Staging ‘Halka’ for the residents of Cazale, located in the mountains of Haiti c/o

To be honest, I rarely leave Brooklyn unless I have to run an errand. And yet, there’s a book launch event tomorrow for Halka/Haiti 18°48’05″N 72°23’01″W at CANADA Gallery that may just lure me onto the G & J trains.

What is this book with the long name, you ask? What is Halka? And how are Poland and Haiti involved? What makes this so intriguing? Read on for the scoop.

Halka is an opera by Polish composer Stanisław Moniuszko set to a libretto written by Włodzimierz Wolski. It was first performed in 1848, and has since joined the canon of Polish national operas because the melodies are beautiful, the lyrics tug on heartstrings, and the love story is tragic (with political overtones)—Halka, who is just a poor village girl, falls in love with the nobleman Janusz. He loves her back for a hot second (and long enough to get her pregnant) until he abandons her to marry up. The first act opens with Janusz’s engagement party to a wealthy landowner’s daughter and with Halka crying right outside.

This is where it gets tricky: Two Polish artists, C.T. Jasper and Joanna Malinowska, and curator Magdalena Moskalewicz, decided to bring Halka to Haiti after being inspired by the title character in Werner Herzog’s film Fitzcarraldo, which centers on an Irishman obsessed with building an opera house in his small Peruvian city.

Jasper & Malinowska c/o Photo: Barbara Kaja Kaniewska via

In an attempt to undercut Fitzcarraldo’s colonial romanticism, Jasper and Malinowska revisited Polish history and decided to stage the opera in Cazale, a Haitian village located roughly 45 miles away from Port-au-Prince and inhabited by the descendants of the Polish soldiers who fought for the Haitian Revolution in the early 1800s.


While this revolution was only briefly touched upon in my high school textbooks, it was important for a number of reasons, including that it started as a slave revolt on a French colony but became a thirteen year struggle that ended in the elimination of slavery and the founding of the Republic of Haiti.

The Polish got involved towards the end of the revolution in 1802, when Napoleon added a Polish legion of around 5,200 forces to his army and sent them off to fight “a revolt” on the island. When the Polish soldiers got to the island and saw that the “revolt” was actually a group of slaves trying to fight the French for their freedom, many of the Polish deserted the French and fought with the Haitians. Why the sudden turn-cloaking, you ask?

In 1795, Poland had been erased from the map after a series of invasions and partitions of Polish territory carried out by the Russian Empire, the Kingdom of Prussia, and the Austrian Habsburg Monarchy. Thus, since Poles were now trying to form a rebellion of their own in Europe to get their country back, the French oppression of Haitians just wasn’t going to fly.

Wikipedia puts it this way (somewhat romantically): “For their loyalty and support for overthrowing the French, the Poles acquired Haitian citizenship after Haiti gained its Independence, and settled there to never return to Poland.”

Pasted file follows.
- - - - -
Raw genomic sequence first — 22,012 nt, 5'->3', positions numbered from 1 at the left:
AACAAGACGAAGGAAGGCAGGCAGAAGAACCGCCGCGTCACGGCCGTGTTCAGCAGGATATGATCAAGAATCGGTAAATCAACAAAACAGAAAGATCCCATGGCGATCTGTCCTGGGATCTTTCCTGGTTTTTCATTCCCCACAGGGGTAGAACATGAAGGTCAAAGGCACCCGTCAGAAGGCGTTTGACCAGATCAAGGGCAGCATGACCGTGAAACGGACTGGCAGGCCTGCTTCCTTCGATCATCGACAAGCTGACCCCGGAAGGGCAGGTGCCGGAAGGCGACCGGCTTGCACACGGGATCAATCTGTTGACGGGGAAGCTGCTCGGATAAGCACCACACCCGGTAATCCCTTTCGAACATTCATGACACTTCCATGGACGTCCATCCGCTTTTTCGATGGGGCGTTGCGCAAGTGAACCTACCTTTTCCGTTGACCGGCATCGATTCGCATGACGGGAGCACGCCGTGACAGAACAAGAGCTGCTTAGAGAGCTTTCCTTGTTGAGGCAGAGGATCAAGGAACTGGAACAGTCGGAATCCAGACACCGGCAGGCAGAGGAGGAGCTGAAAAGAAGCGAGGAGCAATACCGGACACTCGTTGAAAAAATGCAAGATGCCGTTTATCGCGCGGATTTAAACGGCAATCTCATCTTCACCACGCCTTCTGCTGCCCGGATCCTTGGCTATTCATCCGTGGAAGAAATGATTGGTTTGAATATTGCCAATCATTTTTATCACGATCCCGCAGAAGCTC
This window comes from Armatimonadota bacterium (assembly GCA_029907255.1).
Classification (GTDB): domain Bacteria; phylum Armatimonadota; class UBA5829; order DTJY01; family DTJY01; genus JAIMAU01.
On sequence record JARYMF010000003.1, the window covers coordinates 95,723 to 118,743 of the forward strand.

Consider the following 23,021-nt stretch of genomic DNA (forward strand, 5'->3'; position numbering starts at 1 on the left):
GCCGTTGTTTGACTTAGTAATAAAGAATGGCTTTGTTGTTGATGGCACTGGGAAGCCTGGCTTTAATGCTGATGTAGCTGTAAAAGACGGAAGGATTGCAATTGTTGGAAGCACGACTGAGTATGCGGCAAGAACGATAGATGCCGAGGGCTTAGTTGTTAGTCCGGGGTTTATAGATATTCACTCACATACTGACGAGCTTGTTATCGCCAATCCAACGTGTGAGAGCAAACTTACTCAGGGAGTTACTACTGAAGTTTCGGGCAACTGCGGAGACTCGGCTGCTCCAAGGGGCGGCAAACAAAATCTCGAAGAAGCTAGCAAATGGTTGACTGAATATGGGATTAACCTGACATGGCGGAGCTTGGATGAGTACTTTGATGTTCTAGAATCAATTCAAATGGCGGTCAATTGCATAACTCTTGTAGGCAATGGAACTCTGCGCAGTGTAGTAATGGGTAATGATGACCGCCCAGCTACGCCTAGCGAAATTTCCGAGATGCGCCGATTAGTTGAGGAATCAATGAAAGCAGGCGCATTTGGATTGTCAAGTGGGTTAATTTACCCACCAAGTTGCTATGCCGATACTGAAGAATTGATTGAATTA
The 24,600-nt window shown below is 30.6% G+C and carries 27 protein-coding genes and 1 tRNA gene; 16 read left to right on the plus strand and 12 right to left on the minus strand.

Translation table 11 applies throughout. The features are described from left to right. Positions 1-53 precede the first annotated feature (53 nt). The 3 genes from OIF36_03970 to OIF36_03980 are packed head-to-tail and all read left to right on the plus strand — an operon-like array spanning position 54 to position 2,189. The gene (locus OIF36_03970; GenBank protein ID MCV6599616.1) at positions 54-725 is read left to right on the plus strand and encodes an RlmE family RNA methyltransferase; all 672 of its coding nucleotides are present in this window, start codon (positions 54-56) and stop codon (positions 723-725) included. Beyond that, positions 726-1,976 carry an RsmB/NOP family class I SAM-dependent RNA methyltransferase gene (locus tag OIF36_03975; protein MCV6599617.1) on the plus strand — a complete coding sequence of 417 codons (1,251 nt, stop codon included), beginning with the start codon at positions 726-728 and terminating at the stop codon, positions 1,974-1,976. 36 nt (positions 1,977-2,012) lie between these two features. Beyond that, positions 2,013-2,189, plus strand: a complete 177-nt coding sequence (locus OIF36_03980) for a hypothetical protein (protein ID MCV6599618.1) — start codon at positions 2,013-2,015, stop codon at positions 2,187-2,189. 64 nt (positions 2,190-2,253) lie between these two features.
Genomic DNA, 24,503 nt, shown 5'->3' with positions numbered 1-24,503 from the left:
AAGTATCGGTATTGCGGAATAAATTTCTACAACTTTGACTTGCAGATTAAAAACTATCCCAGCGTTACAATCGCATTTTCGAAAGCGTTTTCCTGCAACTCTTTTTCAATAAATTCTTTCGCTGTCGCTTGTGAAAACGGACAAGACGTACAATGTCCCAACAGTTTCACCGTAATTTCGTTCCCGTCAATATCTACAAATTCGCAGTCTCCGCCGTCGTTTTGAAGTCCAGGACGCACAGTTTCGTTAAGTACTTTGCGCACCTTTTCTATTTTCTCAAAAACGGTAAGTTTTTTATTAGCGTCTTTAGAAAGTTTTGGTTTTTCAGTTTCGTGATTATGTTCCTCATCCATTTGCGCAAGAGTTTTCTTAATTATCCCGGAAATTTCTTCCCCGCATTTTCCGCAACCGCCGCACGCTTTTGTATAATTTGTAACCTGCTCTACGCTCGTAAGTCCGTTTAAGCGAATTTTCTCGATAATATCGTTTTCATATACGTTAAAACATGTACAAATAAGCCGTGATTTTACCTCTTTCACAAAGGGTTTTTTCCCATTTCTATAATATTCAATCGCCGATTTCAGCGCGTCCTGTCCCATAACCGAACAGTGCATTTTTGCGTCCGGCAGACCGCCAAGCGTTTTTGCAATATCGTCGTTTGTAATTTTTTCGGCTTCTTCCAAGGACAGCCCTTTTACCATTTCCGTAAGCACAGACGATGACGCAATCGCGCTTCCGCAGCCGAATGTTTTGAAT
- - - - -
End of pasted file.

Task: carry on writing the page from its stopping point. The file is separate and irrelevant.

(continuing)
Halka in Haiti singing about her sadness c/o

In light of this history, Jasper, Malinowska, and Moskalewicz asked themselves some questions:

Does the nineteenth-century operatic piece, which is absent from the international opera repertoire, really have the power to represent national identity?

How can this identity be constructed in the twenty-first century, and to what extent can it be understood by other cultures?

Could the opera’s themes resonate with Poland and Haiti’s shared histories to connect, for a moment, two geographically and culturally distant communities?

After two research trips to the country, a plan to stage a collaborative Halka was set into motion, and the final performance ultimately involved five soloists and the conductor of the Poznan Opera House, twenty-one musicians from Port-au-Prince, and eighteen dancers from Cazale, plus two residents who served as translators.

And, when the opera was performed—one time only—earlier this year in February, an audience of over one hundred people came to watch the acts unfold on a winding road that ran through a part of the village (cameos included motorbikes and goats). Residents of Cazale sat on porches, stood in the shade, or brought out folding chairs to watch.

The performance was also filmed in one take, and is currently on view as a large-scale projected panorama in the Polish Pavilion at the 56th Venice Biennale. Since the Biennale participants don’t have this article handy, the exhibition is accompanied by a book, (impossibly) titled, Halka/Haiti 18°48’05″N 72°23’01″W: C.T. Jasper & Joanna Malinowska. The book includes a wealth of information about the project, including diplomat Géri Benoît’s history of her hometown of Cazale and questionnaires completed by the project’s Haitian and Polish participants.

The book is having its New York launch tomorrow at CANADA Gallery on
333 Broome Street, and Jasper, Malinowska and Moskalewicz will all be there to present the project, screen excerpts of the movie, and answer your burning questions.

The event is free and open to the public, starts at 7pm, and “refreshments and light fare will be served,” says the press release. I hope “light fare” includes pierogi.

Leave a comment

Your email address will not be published. Required fields are marked *